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UTIs and Antibiotic Stewardship

by Dr. Alan Lindemann

I’m a 73-year old OB-GYN who started medical school 48 years ago in 1973. Currently I am the Chief of Staff at four nursing homes and also at the hospital associated with these nursing homes. I’ve seen improvements occur too late, like Group B testing in pregnant women, and I’ve seen improvements discarded too soon, such as the reaction against Vaginal Birth After C-Section (VBAC), which is finally coming back into official acceptance.

sheep herd
sheep herd

From my perspective, antibiotic stewardship often advocates positions which are impossible to follow without harming patients. For example, we are not supposed to treat urinary tract infections (UTIs), but we are also not supposed to allow our patients to develop urosepsis either. Diagnosing and effectively treating UTIs is the first step in avoiding urosepsis. Treating a UTI for three to five days with Septra or Cipro costs far less than having to send a nursing home patient to the hospital intensive care unit for urosepsis resulting from untreated UTIs. But to prevent the trip to the hospital, I have to fight against antibiotic stewardship every day. The Durkin et al. study*, for example, uses insurance records to track antibiotics, records which do not reflect how a UTI was diagnosed or whether there were urine samples to determine the causative agent, much less a sensitivity test to determine the most effective antibiotic for the UTI. Without that information, generalizations about misuse and overuse of antibiotics are less than solid.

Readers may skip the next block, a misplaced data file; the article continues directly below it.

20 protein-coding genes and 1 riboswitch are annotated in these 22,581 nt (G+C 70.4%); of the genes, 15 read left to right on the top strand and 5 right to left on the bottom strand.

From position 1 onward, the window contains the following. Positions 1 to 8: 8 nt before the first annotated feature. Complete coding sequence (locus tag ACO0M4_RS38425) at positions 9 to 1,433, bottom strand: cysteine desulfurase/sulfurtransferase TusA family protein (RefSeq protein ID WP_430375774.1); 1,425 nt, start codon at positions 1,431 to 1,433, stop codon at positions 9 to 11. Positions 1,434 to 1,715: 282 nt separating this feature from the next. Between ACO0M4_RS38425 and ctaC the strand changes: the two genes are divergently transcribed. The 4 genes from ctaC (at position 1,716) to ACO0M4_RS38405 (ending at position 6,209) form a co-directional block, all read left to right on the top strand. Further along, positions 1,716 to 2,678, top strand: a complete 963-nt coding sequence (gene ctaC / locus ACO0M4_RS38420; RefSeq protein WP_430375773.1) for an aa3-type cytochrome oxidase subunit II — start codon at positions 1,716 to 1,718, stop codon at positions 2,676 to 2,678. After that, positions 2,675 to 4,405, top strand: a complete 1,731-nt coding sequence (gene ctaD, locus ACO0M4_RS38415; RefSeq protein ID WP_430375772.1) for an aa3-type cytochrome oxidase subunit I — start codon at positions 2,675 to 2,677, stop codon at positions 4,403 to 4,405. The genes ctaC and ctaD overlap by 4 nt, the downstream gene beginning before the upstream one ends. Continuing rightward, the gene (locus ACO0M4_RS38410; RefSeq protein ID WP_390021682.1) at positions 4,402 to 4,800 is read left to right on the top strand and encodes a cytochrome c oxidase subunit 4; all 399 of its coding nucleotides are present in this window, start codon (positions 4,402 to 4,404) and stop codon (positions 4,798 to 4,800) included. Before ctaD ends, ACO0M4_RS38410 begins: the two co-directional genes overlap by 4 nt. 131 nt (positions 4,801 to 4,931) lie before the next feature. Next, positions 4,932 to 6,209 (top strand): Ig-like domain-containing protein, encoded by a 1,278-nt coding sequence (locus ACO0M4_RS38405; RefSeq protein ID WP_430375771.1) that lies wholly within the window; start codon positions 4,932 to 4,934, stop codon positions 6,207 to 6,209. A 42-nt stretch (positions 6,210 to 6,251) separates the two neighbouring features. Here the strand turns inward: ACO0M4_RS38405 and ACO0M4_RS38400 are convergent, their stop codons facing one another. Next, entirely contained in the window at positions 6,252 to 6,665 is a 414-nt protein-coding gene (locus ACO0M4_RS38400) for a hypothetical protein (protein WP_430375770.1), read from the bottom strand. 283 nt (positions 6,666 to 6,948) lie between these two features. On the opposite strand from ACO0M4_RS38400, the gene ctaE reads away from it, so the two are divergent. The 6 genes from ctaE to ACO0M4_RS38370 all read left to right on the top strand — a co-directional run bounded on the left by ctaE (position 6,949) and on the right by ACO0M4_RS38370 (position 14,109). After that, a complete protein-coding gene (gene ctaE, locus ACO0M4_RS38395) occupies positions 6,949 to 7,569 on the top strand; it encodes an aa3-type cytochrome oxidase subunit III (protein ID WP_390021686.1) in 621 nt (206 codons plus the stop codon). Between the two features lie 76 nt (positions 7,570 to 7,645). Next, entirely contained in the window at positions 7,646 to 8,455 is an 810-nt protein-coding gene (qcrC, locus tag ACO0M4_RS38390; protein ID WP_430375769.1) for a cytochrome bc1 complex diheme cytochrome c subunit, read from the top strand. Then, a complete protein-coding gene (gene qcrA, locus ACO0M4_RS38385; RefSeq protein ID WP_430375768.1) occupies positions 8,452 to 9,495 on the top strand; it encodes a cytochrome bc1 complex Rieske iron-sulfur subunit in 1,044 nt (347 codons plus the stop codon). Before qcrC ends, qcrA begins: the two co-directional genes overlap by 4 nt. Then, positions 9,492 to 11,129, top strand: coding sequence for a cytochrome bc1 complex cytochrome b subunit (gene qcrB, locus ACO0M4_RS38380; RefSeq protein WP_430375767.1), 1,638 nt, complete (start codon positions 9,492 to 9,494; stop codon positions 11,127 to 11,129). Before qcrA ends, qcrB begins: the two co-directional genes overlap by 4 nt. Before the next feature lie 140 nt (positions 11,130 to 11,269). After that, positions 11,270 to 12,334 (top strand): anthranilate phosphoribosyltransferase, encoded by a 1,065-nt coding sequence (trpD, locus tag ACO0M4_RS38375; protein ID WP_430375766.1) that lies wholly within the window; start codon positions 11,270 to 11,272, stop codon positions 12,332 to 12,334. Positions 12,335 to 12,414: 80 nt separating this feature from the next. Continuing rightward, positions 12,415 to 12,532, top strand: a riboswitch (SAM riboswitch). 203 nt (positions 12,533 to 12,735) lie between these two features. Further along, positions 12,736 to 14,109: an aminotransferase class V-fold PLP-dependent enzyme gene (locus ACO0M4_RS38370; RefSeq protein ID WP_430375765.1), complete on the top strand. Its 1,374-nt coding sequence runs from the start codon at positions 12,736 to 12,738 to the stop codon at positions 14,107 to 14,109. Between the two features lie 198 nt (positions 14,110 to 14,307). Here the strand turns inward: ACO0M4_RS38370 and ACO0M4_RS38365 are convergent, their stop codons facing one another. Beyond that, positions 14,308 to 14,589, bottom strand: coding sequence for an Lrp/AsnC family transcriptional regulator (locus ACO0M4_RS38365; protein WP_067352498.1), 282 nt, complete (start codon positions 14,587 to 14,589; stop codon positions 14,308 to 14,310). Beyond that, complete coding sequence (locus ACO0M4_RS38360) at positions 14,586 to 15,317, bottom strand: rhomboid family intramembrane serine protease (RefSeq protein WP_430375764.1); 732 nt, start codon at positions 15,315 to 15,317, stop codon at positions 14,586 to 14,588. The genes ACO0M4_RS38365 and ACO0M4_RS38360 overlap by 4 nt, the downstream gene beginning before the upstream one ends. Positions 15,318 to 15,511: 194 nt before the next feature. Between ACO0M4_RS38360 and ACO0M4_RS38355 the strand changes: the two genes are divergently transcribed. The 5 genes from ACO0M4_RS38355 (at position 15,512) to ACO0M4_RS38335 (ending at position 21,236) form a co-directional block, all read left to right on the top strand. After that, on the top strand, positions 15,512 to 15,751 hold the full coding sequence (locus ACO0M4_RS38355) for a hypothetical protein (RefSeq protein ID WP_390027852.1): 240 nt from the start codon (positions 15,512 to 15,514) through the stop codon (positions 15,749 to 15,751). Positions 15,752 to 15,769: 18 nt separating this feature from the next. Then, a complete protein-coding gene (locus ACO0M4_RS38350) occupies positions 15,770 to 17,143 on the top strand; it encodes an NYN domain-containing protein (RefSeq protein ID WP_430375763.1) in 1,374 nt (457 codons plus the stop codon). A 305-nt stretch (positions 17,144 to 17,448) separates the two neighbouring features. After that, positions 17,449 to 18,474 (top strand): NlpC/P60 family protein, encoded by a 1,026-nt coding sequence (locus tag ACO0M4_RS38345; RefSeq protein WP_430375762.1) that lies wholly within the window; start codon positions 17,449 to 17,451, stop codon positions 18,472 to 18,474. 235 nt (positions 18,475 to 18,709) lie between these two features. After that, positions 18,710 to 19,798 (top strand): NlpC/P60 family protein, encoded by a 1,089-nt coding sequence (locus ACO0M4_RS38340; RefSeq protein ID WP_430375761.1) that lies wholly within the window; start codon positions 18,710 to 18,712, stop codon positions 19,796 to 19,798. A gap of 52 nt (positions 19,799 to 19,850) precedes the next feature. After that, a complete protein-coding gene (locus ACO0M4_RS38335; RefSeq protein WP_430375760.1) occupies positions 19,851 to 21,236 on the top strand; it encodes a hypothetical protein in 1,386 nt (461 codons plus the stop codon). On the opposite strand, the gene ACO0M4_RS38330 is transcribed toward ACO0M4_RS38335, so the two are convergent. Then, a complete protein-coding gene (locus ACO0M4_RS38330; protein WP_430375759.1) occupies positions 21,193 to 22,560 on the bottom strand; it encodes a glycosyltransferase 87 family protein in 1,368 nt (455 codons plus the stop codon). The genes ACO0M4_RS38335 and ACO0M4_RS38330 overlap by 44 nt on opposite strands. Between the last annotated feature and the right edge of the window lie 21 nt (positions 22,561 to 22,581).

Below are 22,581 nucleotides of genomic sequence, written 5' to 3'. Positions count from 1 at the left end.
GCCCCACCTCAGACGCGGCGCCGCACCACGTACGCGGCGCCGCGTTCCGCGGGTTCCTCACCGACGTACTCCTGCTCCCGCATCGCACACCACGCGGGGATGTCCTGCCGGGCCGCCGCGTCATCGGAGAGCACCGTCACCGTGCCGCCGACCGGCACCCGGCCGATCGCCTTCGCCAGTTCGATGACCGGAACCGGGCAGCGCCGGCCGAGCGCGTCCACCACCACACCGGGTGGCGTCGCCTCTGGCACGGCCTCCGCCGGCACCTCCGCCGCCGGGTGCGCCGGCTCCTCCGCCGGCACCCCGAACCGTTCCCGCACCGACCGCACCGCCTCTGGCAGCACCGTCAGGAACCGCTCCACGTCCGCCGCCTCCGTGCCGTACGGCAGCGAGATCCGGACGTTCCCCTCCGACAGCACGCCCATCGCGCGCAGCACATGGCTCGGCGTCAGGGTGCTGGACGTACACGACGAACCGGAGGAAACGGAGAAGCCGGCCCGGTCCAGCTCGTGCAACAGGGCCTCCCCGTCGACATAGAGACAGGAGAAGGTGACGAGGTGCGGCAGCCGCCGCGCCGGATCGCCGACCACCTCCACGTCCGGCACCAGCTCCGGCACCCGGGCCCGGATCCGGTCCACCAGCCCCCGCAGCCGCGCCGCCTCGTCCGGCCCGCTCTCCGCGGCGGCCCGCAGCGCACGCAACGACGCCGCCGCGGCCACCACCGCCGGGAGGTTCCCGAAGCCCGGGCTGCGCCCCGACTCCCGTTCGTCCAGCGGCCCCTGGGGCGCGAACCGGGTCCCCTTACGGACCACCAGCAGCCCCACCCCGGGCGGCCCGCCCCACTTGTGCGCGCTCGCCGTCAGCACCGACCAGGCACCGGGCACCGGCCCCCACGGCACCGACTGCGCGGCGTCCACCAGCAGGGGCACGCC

For patients in long-term care, antibiotic stewardship is too late. There can be many reasons for long-term patients having UTIs which could be avoided with good preventive care. UTIs are a result of bladder problems. The bladder has two functions: 1) to be filled with urine from the kidneys, and 2) emptying the bladder of urine. Patients can have trouble, including recurrent UTIs, for these two reasons. Either their bladder does not fill properly or their bladder doesn’t empty properly. To determine which problem a patient has, there needs to be either an ultrasound pre- and post- voiding or a urinary straight catheterization (catheter in until bladder emptied and then catheter removed). I order and recommend bladder scans on everybody in long-term care.

If the problem is a small bladder, that is, one with a capacity of one or two ounces, then medications can be taken which will allow the bladder to enlarge. On the other hand, if the bladder is too large, that is, 700 ml or more, the patient may have to self-catheterize. Most patients, nurses, and family members find self-catheterization revolting. But in my experience, I’ve found even 95-year old patients can become adept at self-catheterization.

So rather than not treating UTIs, let’s talk about not having UTIs.

 

*Durkin, Michael J. et al.,, 2018. An assessment of inappropriate antibiotic use and guideline adherence for uncomplicated urinary tract infections. Open Forum Infectious Diseases, Aug 10;5(9):ofy198.

https://doi.org/10.1093/ofid/ofy198.

 

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